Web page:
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|Title: ||Pursuing sustainability : an exploratory study of organisations that have environmental missions|
|Authors: ||Barter, Nicholas J|
|Supervisors: ||Bebbington, Kathryn J|
|Issue Date: ||22-Jun-2011|
|Abstract: ||Numerous management scholars argue that management theory is anthropocentric and considers humans as being separate from the environment. Further anthropocentrism does not enable theory and organisations to contribute to sustainable development. To counter this it is argued theory and organisations should embrace an environmental paradigm that does not separate humans and the environment. This exploratory research attempts to identify whether any organisations operate with an environmental paradigm. The research questions focus on paradigms and some of the tensions surrounding the human-environment debate, such as; sufficiency versus profit maximisation and quoted status, money as a means or an end and notions of boundaries between the organisation and the environment. The questions are explored with individuals from 23 environmentally focused, primarily for profit, organisations. The results indicate that the organisations operate with an environmental paradigm, do not perceive of boundaries between the organisation and the environment, do not pursue profit maximisation, can demonstrate sufficiency, view money as a means rather than an end and do not have a favourable view of quoted status. Furthermore, the interviewees do not separate their world into two realms, one social and one natural. Narratives that arise include the organisations operating to a mode of mission and money and that an aphorism of “altruistically selfish and selfishly altruistic” (Maturana & Varela, 1998:197) can be applied. In short, the results indicate some challenges to conventional management theory, in particular strategy and competitive advantage, and that the organisations interviewed could help to, some extent, enable sustainable development.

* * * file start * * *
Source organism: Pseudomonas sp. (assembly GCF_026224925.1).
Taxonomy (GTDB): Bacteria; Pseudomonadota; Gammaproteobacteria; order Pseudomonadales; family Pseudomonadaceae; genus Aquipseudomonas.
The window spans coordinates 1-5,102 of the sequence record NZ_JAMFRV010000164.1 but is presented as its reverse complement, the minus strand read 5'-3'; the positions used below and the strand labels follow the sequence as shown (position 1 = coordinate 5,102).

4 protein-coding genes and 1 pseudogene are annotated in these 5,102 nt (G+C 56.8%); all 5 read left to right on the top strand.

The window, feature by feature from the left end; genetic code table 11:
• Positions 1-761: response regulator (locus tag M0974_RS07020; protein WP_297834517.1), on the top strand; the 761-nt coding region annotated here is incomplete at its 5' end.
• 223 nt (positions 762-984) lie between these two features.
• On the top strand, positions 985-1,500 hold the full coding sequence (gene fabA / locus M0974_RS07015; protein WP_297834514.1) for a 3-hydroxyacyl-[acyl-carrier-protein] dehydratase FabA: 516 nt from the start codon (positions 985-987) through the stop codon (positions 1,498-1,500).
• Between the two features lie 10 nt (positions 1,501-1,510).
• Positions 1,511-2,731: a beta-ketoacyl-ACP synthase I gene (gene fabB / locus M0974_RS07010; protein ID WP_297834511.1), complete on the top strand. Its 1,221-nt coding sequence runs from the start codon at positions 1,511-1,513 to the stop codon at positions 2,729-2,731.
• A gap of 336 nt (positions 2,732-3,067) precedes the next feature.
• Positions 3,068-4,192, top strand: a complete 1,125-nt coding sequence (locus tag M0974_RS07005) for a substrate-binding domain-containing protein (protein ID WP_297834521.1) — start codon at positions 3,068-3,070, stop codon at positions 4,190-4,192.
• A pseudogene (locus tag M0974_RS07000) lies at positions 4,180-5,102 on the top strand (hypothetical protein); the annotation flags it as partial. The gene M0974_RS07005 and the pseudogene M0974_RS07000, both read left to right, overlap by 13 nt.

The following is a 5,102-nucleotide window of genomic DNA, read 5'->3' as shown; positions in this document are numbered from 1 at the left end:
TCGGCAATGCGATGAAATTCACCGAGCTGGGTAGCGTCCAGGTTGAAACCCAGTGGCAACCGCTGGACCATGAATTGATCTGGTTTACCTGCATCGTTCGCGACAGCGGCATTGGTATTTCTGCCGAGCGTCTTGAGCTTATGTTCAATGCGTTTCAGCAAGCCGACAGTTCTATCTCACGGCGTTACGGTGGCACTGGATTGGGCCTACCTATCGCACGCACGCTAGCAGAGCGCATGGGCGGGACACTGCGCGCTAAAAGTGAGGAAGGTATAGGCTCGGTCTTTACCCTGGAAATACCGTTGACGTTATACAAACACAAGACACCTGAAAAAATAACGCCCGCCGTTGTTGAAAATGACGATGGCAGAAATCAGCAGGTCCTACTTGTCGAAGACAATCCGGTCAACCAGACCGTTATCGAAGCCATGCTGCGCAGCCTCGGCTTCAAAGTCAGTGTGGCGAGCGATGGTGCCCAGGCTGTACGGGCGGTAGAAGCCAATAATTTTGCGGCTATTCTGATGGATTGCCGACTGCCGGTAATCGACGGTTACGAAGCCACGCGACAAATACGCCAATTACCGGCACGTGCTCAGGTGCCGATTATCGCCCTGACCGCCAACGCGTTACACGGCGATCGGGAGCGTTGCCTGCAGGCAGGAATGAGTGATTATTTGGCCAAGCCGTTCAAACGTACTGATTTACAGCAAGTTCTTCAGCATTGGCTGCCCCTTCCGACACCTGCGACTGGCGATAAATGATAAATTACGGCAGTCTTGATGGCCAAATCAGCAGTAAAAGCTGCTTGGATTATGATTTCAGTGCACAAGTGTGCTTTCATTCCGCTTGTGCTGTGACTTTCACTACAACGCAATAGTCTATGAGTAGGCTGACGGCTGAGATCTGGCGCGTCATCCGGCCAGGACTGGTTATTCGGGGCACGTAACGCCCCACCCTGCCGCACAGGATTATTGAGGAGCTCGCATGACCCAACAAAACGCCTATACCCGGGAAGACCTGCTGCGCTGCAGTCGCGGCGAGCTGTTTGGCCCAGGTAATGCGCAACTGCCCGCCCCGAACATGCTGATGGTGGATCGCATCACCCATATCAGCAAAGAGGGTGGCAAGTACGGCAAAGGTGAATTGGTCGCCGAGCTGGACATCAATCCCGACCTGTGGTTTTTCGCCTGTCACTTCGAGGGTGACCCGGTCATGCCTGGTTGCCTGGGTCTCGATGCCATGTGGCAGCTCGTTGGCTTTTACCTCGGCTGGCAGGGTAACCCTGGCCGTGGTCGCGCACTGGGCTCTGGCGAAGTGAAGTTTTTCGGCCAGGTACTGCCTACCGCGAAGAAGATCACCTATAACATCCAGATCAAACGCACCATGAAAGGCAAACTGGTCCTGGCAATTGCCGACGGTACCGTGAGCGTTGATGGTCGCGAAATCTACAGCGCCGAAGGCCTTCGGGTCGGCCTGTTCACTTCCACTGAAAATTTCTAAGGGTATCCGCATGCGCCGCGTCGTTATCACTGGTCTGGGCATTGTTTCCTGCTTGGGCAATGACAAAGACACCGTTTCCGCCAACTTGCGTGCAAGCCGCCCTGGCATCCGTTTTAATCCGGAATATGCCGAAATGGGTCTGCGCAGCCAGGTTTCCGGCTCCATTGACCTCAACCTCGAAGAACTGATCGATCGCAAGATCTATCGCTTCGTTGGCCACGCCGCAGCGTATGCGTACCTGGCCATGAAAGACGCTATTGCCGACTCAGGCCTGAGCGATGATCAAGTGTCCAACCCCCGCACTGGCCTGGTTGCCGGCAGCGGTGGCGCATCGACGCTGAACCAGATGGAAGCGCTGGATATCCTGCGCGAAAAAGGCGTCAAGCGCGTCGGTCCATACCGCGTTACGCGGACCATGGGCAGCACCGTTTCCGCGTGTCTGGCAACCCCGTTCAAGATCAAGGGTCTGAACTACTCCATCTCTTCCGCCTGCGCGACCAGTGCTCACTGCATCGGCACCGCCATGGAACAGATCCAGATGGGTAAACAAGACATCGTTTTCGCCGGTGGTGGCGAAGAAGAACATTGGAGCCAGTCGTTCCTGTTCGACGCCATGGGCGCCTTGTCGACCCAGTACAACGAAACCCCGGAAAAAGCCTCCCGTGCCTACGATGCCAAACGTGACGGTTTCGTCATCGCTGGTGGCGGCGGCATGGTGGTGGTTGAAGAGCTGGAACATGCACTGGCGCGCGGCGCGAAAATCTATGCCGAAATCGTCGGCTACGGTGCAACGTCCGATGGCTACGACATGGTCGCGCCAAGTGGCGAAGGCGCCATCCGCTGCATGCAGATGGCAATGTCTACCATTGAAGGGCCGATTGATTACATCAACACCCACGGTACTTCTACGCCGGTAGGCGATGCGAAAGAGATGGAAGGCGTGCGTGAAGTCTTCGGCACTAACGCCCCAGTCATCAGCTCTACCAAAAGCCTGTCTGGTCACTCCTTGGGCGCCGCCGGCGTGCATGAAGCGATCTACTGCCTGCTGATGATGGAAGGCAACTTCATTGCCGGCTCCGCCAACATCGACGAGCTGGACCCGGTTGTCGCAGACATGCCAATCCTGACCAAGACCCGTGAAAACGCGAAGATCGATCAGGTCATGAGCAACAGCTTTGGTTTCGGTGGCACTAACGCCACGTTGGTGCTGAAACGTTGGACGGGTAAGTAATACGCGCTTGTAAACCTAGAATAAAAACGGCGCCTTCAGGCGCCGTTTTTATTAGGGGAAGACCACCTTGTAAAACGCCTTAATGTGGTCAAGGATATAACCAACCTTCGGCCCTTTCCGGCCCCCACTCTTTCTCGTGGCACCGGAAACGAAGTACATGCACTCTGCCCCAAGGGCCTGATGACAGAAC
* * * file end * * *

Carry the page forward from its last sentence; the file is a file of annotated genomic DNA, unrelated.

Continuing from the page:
To close, the hope of this study it that its narratives and the conceptual tool it has prompted, provide succour to students and managers who want to develop a ‘future normal’ of theories and organisations that better enable sustainability.|
|Publisher: ||University of St Andrews|
|Appears in Collections:||Management Theses|
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